A Beginner's Guide to Cannabis Concentrates | Arbors Wellness
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A Beginner’s Guide to Cannabis Concentrates

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What are Cannabis Concentrates?

Concentrates made from cannabis have been around for a long time; yet lately, the term has become a bit enigmatic. Perhaps you have heard of wax or are familiar with hash. These are two forms of cannabis concentrate that have been extracted through different methods. While there are many aspects of cannabis that can be extracted, the most common elements are cannabinoids like THC and CBD. Concentrates are aptly named as they are more potent than smoking cannabis flower, making it ideal for those who need a fast acting, high dose treatment to alleviate their pain. To understand the nature of concentrates, we need a better understanding of how cannabis produces the medicines known as cannabinoids.


To the naked eye, a bud of cannabis appears to be covered in a blanket of crystals. These are actually mushroom like hairs called trichomes that are a defense mechanism of the plant. Trichomes are glands that produce an oil based resin that help protect the plant from possible sources of harm such as U.V. rays, insects, and molds. These resinous glands are where cannabinoids, terpenes, and flavonoids are produced, giving each strain its particular profile of effects and tastes. The trichomes of cannabis are the basis for all concentrates.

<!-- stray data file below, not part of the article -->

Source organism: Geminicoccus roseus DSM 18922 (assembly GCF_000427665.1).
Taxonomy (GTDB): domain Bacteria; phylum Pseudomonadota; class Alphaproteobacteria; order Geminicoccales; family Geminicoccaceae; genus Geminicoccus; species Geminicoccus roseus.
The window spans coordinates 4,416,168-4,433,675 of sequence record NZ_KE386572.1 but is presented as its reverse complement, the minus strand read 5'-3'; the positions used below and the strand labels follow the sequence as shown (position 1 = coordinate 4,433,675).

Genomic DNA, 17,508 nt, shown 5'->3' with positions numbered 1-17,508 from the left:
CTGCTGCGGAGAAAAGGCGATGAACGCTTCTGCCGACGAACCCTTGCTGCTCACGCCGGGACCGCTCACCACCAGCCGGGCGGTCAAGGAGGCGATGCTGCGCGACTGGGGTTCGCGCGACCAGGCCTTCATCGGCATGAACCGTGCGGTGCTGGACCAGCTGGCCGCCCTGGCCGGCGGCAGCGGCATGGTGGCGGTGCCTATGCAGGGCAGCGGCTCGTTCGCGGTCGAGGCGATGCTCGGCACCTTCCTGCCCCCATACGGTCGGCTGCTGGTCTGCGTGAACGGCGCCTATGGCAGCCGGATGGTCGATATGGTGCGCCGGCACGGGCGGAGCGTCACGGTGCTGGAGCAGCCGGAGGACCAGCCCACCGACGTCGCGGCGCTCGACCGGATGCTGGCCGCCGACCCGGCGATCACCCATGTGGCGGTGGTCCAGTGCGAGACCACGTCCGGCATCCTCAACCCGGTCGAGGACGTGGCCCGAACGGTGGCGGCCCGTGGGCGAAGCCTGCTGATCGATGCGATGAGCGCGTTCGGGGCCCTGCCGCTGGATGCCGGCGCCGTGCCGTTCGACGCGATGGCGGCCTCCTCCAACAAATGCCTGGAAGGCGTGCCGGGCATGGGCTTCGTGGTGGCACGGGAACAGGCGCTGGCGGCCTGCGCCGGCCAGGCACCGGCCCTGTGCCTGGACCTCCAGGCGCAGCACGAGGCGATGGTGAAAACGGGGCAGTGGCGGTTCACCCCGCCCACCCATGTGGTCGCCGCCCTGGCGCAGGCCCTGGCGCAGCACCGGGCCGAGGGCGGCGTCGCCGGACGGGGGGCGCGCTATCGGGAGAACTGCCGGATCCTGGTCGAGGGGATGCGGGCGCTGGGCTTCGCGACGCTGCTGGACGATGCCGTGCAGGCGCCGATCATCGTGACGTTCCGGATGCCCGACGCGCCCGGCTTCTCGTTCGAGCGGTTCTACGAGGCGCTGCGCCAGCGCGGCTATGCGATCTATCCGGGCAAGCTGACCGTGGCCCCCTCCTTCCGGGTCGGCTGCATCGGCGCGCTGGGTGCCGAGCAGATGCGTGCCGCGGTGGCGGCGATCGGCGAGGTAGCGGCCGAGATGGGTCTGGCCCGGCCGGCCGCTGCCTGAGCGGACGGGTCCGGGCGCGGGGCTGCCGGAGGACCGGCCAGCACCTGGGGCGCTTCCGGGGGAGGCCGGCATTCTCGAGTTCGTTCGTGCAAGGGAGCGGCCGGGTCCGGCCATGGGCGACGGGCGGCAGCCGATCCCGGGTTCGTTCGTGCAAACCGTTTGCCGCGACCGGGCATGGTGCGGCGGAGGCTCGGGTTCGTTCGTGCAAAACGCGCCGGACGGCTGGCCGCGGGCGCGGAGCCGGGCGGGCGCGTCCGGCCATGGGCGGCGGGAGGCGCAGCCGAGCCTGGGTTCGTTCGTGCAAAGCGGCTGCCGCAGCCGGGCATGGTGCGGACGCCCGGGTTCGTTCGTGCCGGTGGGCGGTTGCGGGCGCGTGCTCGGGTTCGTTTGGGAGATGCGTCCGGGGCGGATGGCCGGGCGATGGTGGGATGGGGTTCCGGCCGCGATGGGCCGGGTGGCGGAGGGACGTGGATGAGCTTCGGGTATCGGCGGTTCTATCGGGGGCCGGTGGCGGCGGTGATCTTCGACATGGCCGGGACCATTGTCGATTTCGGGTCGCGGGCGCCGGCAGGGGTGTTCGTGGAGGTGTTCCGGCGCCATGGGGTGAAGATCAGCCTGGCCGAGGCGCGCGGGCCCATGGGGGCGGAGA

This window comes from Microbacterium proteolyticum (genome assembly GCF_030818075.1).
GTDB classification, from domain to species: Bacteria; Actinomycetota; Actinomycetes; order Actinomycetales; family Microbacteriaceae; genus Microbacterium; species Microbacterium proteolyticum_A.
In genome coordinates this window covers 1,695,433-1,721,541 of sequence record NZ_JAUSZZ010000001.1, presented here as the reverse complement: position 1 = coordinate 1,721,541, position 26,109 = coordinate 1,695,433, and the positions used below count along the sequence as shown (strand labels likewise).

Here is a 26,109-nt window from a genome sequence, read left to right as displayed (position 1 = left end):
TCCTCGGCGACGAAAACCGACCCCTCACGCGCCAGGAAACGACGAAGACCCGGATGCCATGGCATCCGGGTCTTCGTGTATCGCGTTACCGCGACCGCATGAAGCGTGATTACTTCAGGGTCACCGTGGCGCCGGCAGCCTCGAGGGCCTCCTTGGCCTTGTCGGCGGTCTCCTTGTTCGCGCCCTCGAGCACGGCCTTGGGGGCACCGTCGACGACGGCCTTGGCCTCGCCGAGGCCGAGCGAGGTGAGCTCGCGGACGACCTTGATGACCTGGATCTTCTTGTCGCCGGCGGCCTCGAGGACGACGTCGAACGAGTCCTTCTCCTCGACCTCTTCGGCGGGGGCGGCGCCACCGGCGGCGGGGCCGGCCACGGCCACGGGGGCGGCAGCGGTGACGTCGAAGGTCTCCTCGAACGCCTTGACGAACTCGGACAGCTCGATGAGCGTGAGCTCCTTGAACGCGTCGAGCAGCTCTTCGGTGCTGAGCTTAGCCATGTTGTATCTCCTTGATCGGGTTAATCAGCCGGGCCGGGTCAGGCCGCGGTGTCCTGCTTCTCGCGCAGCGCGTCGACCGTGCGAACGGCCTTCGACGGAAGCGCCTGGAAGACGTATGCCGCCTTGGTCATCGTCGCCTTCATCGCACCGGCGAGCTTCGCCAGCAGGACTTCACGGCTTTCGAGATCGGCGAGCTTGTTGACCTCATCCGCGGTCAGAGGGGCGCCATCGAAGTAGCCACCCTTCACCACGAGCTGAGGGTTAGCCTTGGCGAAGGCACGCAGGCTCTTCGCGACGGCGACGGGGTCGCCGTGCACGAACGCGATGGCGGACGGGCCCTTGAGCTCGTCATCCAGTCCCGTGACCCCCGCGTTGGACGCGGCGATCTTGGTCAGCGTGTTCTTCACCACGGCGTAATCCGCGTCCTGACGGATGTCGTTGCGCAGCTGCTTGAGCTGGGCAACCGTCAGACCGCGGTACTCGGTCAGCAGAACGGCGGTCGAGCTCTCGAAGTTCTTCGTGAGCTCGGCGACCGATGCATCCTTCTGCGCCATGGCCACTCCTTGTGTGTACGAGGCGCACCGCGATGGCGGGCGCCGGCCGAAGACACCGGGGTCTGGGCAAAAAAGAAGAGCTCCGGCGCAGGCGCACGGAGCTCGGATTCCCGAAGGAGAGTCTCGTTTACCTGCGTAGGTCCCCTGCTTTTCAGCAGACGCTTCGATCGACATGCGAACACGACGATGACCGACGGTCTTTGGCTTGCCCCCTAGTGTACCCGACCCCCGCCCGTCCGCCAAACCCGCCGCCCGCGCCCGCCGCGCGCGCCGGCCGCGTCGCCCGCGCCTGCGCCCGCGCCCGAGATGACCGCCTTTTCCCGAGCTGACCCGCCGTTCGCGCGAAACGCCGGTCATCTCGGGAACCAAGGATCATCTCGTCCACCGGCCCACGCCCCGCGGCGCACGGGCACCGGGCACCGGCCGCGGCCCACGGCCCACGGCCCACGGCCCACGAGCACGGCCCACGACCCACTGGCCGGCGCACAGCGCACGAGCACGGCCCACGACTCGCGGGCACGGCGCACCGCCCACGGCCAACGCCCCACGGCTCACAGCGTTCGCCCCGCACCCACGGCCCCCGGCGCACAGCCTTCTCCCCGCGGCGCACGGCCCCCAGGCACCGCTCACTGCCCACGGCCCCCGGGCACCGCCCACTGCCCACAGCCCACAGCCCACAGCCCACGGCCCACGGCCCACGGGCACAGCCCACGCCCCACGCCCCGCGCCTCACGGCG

Different Types of Cannabis Concentrates

CoCo Greencrack Split ConcentrateConcentrates differ in how they are made but generally fall into two categories: concentrates extracted with a solvent and concentrates made using no solvent, or solventless. Depending on the extraction method, a concentrate will have differing amounts of cannabinoids, terpenes, shapes, and textures.


When trichomes are knocked off and dried, they form a sticky, sand-like material known as kief or dry sift. For personal collection, there are grinders that have screens with holes small enough to catch and collect kief in a separate chamber. Kief can be used by itself, sprinkled in with other ground cannabis for greater potency or collected and pressed to make hash.